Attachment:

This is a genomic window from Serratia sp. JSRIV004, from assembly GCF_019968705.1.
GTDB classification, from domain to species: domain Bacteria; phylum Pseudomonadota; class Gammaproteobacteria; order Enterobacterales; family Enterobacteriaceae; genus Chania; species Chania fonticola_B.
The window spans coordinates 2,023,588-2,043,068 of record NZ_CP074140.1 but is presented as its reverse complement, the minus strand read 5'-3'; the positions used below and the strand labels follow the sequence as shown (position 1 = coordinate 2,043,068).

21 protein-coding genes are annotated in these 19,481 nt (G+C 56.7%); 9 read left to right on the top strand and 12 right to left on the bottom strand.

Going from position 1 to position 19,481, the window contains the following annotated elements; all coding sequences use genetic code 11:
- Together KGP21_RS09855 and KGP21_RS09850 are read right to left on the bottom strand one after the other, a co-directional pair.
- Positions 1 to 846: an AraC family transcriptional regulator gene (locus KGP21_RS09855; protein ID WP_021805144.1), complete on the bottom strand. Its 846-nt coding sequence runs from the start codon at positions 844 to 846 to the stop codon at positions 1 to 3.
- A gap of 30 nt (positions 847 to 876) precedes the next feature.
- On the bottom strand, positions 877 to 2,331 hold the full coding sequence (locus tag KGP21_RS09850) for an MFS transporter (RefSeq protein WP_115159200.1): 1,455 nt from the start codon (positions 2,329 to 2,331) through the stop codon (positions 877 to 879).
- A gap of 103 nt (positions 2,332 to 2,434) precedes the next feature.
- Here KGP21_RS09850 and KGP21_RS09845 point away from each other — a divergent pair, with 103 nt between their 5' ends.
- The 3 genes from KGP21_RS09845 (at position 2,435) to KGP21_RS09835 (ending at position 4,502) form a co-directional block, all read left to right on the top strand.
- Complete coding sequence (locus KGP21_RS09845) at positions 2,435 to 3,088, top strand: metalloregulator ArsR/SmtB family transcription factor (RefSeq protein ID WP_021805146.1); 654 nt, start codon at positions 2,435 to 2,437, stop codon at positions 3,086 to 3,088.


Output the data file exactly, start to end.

This is a genomic window from Serratia sp. JSRIV004, from assembly GCF_019968705.1.
GTDB classification, from domain to species: domain Bacteria; phylum Pseudomonadota; class Gammaproteobacteria; order Enterobacterales; family Enterobacteriaceae; genus Chania; species Chania fonticola_B.
The window spans coordinates 2,023,588-2,043,068 of record NZ_CP074140.1 but is presented as its reverse complement, the minus strand read 5'-3'; the positions used below and the strand labels follow the sequence as shown (position 1 = coordinate 2,043,068).

21 protein-coding genes are annotated in these 19,481 nt (G+C 56.7%); 9 read left to right on the top strand and 12 right to left on the bottom strand.

Going from position 1 to position 19,481, the window contains the following annotated elements; all coding sequences use genetic code 11:
- Together KGP21_RS09855 and KGP21_RS09850 are read right to left on the bottom strand one after the other, a co-directional pair.
- Positions 1 to 846: an AraC family transcriptional regulator gene (locus KGP21_RS09855; protein ID WP_021805144.1), complete on the bottom strand. Its 846-nt coding sequence runs from the start codon at positions 844 to 846 to the stop codon at positions 1 to 3.
- A gap of 30 nt (positions 847 to 876) precedes the next feature.
- On the bottom strand, positions 877 to 2,331 hold the full coding sequence (locus tag KGP21_RS09850) for an MFS transporter (RefSeq protein WP_115159200.1): 1,455 nt from the start codon (positions 2,329 to 2,331) through the stop codon (positions 877 to 879).
- A gap of 103 nt (positions 2,332 to 2,434) precedes the next feature.
- Here KGP21_RS09850 and KGP21_RS09845 point away from each other — a divergent pair, with 103 nt between their 5' ends.
- The 3 genes from KGP21_RS09845 (at position 2,435) to KGP21_RS09835 (ending at position 4,502) form a co-directional block, all read left to right on the top strand.
- Complete coding sequence (locus KGP21_RS09845) at positions 2,435 to 3,088, top strand: metalloregulator ArsR/SmtB family transcription factor (RefSeq protein ID WP_021805146.1); 654 nt, start codon at positions 2,435 to 2,437, stop codon at positions 3,086 to 3,088.